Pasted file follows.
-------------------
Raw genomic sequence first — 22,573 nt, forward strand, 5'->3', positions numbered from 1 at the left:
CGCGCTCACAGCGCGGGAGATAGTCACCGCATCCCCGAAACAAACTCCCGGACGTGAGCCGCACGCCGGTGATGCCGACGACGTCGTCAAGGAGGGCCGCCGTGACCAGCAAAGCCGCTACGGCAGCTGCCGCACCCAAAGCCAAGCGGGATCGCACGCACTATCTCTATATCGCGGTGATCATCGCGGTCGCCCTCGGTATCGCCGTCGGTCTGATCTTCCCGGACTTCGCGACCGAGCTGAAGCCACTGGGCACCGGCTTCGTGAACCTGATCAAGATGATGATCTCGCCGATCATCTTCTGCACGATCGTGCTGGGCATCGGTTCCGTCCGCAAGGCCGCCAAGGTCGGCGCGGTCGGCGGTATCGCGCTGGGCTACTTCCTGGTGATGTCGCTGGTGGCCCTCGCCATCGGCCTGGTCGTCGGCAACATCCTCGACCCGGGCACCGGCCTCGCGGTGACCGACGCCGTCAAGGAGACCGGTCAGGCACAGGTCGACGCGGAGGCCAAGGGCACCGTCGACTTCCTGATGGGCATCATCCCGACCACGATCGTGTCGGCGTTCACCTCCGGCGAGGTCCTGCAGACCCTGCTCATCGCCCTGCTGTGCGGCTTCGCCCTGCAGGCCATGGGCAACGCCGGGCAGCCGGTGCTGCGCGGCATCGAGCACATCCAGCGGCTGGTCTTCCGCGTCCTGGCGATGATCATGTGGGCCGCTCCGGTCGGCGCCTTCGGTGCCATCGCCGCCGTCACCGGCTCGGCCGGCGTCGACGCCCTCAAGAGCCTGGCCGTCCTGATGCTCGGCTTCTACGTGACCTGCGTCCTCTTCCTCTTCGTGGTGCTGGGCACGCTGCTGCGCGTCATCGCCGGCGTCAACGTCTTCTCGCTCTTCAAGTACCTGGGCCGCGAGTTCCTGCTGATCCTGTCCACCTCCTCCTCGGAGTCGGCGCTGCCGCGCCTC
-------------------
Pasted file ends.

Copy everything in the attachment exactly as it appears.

Raw genomic sequence first — 22,573 nt, forward strand, 5'->3', positions numbered from 1 at the left:
CGCGCTCACAGCGCGGGAGATAGTCACCGCATCCCCGAAACAAACTCCCGGACGTGAGCCGCACGCCGGTGATGCCGACGACGTCGTCAAGGAGGGCCGCCGTGACCAGCAAAGCCGCTACGGCAGCTGCCGCACCCAAAGCCAAGCGGGATCGCACGCACTATCTCTATATCGCGGTGATCATCGCGGTCGCCCTCGGTATCGCCGTCGGTCTGATCTTCCCGGACTTCGCGACCGAGCTGAAGCCACTGGGCACCGGCTTCGTGAACCTGATCAAGATGATGATCTCGCCGATCATCTTCTGCACGATCGTGCTGGGCATCGGTTCCGTCCGCAAGGCCGCCAAGGTCGGCGCGGTCGGCGGTATCGCGCTGGGCTACTTCCTGGTGATGTCGCTGGTGGCCCTCGCCATCGGCCTGGTCGTCGGCAACATCCTCGACCCGGGCACCGGCCTCGCGGTGACCGACGCCGTCAAGGAGACCGGTCAGGCACAGGTCGACGCGGAGGCCAAGGGCACCGTCGACTTCCTGATGGGCATCATCCCGACCACGATCGTGTCGGCGTTCACCTCCGGCGAGGTCCTGCAGACCCTGCTCATCGCCCTGCTGTGCGGCTTCGCCCTGCAGGCCATGGGCAACGCCGGGCAGCCGGTGCTGCGCGGCATCGAGCACATCCAGCGGCTGGTCTTCCGCGTCCTGGCGATGATCATGTGGGCCGCTCCGGTCGGCGCCTTCGGTGCCATCGCCGCCGTCACCGGCTCGGCCGGCGTCGACGCCCTCAAGAGCCTGGCCGTCCTGATGCTCGGCTTCTACGTGACCTGCGTCCTCTTCCTCTTCGTGGTGCTGGGCACGCTGCTGCGCGTCATCGCCGGCGTCAACGTCTTCTCGCTCTTCAAGTACCTGGGCCGCGAGTTCCTGCTGATCCTGTCCACCTCCTCCTCGGAGTCGGCGCTGCCGCGCCTC